Our talk story series continues with farmers, ranchers, and stakeholders in the local agriculture industry to explore the crucial role of ag producers in sustaining our communities during the COVID-19 pandemic.
Local organization committed to sustaining Hawaii’s rangelands
A conversation with
Jimmy Greenwell, president of Hawaii Rangeland Stewardship Foundation
By Dani Douglass
When Jimmy Greenwell stands on rangeland in Hawaii, which makes up 20 percent of the state’s land, he doesn’t simply see the breathtaking beauty that surrounds him. Greenwell, president of the Hawaii Rangeland Stewardship Foundation (HRSF), sees a suite of ecosystem services flowing from natural resources.
Greenwell said that the best management systems are rooted in education and bring science and resources together. That is why the HRSF, which started in 2014 and has offered its services for the past several years, was created.
“These services include watershed and habitat enhancement, soil conversation, wildfire mitigation, invasive species control, carbon sequestration, preservation of open spaces, vistas and cultural values,” Greenwell said. “The better these rangelands are managed, the greater their ecosystem benefits.”
Greenwell, who worked for 32 years for Palani Ranch Company and still sits on its board today, was there from the beginning stages of HRSF. He remains committed to its mission to better stewardship practices through programs that synergize science, technology and expertise.
“There is an important linkage between the resources, the foundation, the industry and the community … and each has value to the other,” he said.
The organization provides support for grazing and rangeland stakeholders – including the Hawaii Cattlemen’s Council and its partners – through workshops, research and outreach programs. The organization also offers the community opportunities to get involved in stewardship that honor Hawaii’s lands through fundraising events and direct solicitations.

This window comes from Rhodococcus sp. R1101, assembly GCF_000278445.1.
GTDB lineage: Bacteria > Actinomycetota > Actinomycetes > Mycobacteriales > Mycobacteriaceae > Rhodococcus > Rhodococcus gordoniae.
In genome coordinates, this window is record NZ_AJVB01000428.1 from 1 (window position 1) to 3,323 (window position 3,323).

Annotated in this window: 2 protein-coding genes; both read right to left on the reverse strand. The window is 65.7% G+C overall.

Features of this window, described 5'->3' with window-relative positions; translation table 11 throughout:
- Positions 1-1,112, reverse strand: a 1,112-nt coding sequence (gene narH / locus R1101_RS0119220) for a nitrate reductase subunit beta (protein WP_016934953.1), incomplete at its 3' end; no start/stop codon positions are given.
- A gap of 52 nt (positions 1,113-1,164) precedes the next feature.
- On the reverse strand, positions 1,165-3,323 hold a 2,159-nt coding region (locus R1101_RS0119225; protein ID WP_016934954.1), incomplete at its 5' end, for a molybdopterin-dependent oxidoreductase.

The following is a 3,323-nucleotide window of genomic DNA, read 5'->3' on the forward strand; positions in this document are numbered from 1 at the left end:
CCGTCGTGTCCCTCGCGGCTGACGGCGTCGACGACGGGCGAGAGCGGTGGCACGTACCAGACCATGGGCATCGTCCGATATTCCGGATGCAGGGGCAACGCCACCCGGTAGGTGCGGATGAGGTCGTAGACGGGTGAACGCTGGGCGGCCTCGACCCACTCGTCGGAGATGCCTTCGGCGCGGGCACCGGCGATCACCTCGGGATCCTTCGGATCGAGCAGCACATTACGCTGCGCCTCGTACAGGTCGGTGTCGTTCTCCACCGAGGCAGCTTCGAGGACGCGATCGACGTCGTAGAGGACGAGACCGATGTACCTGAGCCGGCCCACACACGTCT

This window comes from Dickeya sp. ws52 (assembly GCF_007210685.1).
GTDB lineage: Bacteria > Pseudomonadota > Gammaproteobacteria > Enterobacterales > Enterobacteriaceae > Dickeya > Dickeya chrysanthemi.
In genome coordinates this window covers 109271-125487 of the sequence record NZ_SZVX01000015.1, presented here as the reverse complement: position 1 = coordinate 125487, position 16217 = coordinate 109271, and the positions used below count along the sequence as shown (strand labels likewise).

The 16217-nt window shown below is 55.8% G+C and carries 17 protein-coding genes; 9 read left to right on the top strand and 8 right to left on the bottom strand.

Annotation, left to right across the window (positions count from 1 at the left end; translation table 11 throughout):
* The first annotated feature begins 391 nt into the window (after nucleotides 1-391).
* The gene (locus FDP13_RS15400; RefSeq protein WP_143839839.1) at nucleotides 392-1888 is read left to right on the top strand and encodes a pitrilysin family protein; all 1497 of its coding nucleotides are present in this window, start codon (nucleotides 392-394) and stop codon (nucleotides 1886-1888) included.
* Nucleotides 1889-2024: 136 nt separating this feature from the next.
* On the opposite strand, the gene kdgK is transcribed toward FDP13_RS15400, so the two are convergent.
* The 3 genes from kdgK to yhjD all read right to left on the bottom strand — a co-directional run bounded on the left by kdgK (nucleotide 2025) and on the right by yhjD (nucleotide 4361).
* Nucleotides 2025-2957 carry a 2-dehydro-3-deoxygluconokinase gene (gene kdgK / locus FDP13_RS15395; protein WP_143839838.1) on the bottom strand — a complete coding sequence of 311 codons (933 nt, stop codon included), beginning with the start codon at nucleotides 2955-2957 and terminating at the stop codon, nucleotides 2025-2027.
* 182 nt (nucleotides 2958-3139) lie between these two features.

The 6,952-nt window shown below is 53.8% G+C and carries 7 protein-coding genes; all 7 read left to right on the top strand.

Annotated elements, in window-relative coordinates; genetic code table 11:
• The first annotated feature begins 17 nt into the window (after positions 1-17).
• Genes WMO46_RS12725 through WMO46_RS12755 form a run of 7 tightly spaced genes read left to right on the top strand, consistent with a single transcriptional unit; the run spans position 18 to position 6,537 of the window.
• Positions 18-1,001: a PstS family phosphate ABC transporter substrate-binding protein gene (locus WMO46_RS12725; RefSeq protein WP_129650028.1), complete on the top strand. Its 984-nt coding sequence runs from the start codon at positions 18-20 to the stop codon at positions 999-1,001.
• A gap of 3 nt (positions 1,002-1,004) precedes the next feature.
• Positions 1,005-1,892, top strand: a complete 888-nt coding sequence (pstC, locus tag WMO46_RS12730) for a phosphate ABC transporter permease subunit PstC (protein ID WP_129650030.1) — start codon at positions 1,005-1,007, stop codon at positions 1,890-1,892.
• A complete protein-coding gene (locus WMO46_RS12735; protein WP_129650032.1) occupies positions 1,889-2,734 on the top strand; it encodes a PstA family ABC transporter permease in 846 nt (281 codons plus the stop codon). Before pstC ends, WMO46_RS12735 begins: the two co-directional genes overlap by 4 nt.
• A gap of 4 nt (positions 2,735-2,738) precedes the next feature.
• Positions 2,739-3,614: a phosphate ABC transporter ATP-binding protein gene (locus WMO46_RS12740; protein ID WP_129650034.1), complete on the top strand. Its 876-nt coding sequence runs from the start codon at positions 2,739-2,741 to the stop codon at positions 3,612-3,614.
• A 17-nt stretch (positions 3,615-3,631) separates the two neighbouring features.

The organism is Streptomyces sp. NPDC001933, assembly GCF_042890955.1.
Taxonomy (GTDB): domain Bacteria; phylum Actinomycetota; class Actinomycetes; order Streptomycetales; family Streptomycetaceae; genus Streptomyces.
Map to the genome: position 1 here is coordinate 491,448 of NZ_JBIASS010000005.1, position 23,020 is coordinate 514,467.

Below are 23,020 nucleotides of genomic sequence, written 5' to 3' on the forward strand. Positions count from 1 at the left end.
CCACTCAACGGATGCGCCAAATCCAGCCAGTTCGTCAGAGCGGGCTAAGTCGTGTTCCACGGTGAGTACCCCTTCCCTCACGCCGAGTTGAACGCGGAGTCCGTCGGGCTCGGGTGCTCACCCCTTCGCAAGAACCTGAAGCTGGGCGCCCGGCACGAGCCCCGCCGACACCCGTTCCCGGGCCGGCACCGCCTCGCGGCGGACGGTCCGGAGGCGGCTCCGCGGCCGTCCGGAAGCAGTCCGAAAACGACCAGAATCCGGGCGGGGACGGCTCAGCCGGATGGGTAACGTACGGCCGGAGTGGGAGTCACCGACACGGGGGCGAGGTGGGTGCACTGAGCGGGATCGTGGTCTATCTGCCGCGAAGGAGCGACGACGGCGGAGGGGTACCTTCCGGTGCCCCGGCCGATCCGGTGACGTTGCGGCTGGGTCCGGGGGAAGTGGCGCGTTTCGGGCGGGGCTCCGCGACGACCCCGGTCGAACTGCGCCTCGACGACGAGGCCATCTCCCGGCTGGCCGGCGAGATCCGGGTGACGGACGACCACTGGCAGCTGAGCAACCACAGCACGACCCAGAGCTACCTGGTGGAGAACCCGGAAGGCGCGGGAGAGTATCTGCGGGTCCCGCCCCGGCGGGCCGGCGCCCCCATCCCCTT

“We help those out there who are managing the cows, the land and the resources to be on top of their game,” Greenwell said. “We raise funds to bring technology and natural practices to them as well as educate the general public to what we are doing. We believe that encouraging and involving the community in our efforts significantly enhances the probability that perpetuating this key natural resource element in Hawaii’s landscape.”
The pandemic has brought the familiar pivots to HRSF’s fundraising efforts. Its workshops have moved to a virtual format and staff is focusing more on long-term development strategies. The team has used this time as an opportunity to create additional educational materials that will help it to better tell its story as the organization is introduced to potential supporters.
A new annual student scholarship is one of the resources HRSF is offering to encourage students to go into the field. Greenwell said that application information will be available online soon and that information on other resources, such as workshops, can also be found on the website.
Education and awareness are essential components of the HRSF as it works to connect the community and ensures the health and livelihood of future generations. Of all the lessons this year has brought to the spotlight, connectivity remains at the core.
“Our community’s ecological well-being is closely tied to its success in managing, supporting and sustaining its agricultural land base and those that have been boots on the ground as its stewards for generations,” Greenwell said. “We are indeed all in this together.”
In thinking about the sustained health and livelihood of Hawaii’s rangelands, Greenwell has two requests of the community. The first thing residents can do, if they are able, is to consider directly supporting the HRSF or participating in sponsorship opportunities, such as the Rangeland Open Golf Tournament in May 2021. The second has to do with shifting perspective about rangelands.
“If you already know the benefits, share that information,” he said. “If you always thought cattle ranching was bad, take a fresh look and learn about what rangeland stewards really do.”
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